For no particular reason I found myself tonight thinking back to my days
working at Coleco, on the ADAM computer...
And thanks to the wonders of Google, I referenced "Cabbage Patch Kids 128k
Park Adventure", & found myself here.
I worked a number of different jobs at Coleco, in a few different
buildings, but all ADAM related.
The whole toy manufacturer making a computer thing really showed internally.
It was a crazy place to work for.
At one time I worked as a non-union quality control person on a few ADAM
Most all jobs at Coleco were union, except for higher-ups in management and
a handful in Q.C.. (You know, the whole "union can't oversee union work thing.)
While working in their Mayfield building, I discovered if I carried a
clipboard and walked meaningfully, I could go almost anywhere unquestioned.
No union person would ask a non-union what he/she was up to & that just
left the rare other non-union person, who never questioned me & my clipboard.
So, I'd regularly go into one of the R&D rooms where a lot of software
testing was done. I'd explore for tapes/carts looked new/different/interesting/whatever.
If I found something, I'd bring it back to my station & see what it was.
If it was interesting, I'd make a copy on DDP & return it.
(I had the in-house Rev. 22 cartridge, which was used to copy DDP's & Carts
Most test carts were just ZIF-socketed eproms on a pc board, no case.
On one occasion a cartridge I came across was what's now know as the "Cabbage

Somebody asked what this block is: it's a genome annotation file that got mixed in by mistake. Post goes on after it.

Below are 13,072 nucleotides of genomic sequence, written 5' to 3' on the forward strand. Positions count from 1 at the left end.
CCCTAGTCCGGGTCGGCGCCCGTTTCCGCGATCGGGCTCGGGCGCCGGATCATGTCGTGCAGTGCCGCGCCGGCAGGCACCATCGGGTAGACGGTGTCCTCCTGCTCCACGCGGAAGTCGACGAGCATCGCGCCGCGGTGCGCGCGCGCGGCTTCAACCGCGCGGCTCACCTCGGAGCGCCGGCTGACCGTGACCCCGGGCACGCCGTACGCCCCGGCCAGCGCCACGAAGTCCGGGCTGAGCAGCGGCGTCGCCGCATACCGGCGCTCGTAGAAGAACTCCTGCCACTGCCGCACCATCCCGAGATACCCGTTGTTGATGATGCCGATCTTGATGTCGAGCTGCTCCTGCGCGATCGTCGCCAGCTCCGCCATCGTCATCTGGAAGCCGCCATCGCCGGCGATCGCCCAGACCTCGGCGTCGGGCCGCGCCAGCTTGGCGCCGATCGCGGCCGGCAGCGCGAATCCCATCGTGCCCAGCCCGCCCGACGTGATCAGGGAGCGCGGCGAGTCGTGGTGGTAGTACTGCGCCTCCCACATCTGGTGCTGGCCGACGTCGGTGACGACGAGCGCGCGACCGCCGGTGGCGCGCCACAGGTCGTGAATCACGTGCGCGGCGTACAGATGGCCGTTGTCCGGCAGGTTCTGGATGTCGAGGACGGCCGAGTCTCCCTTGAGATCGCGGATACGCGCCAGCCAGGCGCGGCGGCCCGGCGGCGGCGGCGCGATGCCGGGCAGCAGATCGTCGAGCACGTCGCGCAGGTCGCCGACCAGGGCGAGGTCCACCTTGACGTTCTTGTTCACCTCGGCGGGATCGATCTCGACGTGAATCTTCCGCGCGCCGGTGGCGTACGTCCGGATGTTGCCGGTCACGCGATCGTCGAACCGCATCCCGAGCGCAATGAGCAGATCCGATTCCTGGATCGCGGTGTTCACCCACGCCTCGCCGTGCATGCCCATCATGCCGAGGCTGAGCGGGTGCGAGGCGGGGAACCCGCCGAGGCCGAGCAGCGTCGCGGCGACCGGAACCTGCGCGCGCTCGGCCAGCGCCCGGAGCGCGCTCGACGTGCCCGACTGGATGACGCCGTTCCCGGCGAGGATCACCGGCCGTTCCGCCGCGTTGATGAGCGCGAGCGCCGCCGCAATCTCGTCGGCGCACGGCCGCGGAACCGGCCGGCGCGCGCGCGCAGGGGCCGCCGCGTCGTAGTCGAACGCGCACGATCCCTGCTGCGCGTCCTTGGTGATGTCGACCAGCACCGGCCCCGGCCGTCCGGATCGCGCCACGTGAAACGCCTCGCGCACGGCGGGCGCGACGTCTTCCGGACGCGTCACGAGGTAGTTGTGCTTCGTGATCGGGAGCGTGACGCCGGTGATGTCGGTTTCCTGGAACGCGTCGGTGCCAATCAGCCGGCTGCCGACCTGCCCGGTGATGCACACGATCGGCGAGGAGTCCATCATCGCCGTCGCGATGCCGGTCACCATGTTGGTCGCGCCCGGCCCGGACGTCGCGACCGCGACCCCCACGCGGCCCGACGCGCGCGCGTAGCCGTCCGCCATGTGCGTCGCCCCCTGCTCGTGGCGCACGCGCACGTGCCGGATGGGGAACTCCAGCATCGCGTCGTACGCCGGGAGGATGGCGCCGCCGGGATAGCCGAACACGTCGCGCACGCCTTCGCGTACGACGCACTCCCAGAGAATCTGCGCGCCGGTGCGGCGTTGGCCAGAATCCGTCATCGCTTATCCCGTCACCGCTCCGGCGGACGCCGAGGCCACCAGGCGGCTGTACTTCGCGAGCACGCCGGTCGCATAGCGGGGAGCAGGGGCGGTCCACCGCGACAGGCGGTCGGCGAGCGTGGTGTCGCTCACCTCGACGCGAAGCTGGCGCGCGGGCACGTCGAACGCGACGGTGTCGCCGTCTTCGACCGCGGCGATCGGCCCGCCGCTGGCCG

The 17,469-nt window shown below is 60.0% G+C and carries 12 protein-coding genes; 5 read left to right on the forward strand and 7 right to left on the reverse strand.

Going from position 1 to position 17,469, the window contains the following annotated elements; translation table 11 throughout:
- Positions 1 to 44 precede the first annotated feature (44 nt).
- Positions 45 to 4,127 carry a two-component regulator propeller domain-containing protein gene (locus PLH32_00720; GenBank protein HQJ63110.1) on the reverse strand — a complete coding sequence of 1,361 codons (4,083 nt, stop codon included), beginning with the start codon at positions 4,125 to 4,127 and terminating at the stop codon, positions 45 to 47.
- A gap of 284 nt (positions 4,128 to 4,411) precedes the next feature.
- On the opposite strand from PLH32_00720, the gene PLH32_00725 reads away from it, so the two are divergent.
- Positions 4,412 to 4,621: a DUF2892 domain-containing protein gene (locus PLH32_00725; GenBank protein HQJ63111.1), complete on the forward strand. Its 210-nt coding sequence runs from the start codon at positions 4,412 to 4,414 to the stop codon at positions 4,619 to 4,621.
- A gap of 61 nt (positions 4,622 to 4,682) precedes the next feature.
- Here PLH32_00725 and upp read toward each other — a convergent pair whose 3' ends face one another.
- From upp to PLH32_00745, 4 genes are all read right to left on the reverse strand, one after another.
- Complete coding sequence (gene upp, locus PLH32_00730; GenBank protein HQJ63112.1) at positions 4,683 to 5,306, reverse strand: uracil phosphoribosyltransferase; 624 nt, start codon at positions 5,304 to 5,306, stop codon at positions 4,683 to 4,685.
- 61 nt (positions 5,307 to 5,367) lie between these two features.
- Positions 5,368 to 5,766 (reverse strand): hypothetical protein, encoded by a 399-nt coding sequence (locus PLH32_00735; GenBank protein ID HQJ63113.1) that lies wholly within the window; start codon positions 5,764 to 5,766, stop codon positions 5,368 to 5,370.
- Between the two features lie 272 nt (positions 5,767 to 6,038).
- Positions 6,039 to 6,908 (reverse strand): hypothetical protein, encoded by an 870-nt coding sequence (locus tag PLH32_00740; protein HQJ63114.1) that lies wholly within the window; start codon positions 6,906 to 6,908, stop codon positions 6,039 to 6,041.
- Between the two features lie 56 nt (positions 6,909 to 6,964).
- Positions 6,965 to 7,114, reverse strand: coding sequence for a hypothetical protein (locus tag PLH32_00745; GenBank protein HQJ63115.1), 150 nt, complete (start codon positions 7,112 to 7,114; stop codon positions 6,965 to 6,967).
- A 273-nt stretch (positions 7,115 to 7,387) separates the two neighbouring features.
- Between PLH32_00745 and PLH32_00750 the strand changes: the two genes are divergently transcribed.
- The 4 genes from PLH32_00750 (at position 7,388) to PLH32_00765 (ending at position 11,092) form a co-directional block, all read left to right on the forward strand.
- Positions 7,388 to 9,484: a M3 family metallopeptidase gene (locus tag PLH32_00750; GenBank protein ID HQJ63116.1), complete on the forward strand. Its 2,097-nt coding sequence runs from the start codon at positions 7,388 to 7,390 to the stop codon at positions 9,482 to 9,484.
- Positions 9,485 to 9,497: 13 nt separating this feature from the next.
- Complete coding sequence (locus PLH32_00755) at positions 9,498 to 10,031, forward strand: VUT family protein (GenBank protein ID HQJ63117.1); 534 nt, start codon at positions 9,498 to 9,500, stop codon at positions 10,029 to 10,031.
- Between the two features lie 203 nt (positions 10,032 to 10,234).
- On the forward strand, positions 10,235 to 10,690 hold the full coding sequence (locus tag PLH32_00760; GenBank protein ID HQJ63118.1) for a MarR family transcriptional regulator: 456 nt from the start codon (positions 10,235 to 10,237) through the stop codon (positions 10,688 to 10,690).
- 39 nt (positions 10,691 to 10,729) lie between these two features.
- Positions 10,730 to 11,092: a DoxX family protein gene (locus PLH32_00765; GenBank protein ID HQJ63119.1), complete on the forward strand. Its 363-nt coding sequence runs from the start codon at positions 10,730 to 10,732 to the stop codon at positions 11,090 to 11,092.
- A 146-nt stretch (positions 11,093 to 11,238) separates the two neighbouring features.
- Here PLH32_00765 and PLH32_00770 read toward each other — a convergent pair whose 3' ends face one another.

Patch Kids 128k Park Adventure".
The only identification for what the cartridge might be was a sticker that
had "CPK" written on it.
I loaded it up & noticed right away the difference in that game vs. the release
version of Cabbage Patch Kids Adventure in the Park, so I dumped a copy to
What caught my attention most though was that the eprom used on this
cartridge was a 27128.
A way bigger eprom than would be needed to store this game. Eproms were
expensive back then, & Coleco treated them like gold -erasable or not.
If one needed a blank eprom & requested it through a formal/company route,
size definitely mattered.
I remember an engineering friend telling me how he'd spend a half hour or
digging through old carts he could erase rather than have to justify to the
powers-that-be he needed an eprom of any large capacity
One certainly would not want to have been caught wasting a large capacity
27128 on a game that would fit on a chip less than half that capacity.
Odd or not, that's the way they were back then, so the 27128 really
stuck out to me.
The release version of C.P.K. had been out for a good while, and we know
they never released an updated version.
If I had to guess, the version I found was likely a pre-release/early
version that for some reason never made it to production.
The software R&D room I would regularly visit was used for a variety of
ADAM software related tasks.
I know a lot of the in-house test programs were developed in there.
Also, a good deal of lot-testing carts & DDP's that were ready for packaging
was done there.
It wasn't the most organized looking area, the C.P.K. version I found was
just laying around in a pile of assorted cartridges.
After I found it & realized it was a different version, I kept an eye
open for other different versions of existing games.
The only thing similar I ever found though was a slightly different version
of Super Subroc.
A red 'X' was drawn over lives/ships you lost, instead of them vanishing as
And the octopus looking ship was drawn slightly different & with different
I had a side-business selling ADAM hardware & such.
I could get things form the company store (disk drives, memory cards, etc)
that were near impossible to find retail or mail-order, and buy them at near
I Had other great sources too, like the local dump, where Coleco tossed TONS
of ADAM stuff, but that's a whole other story -heh.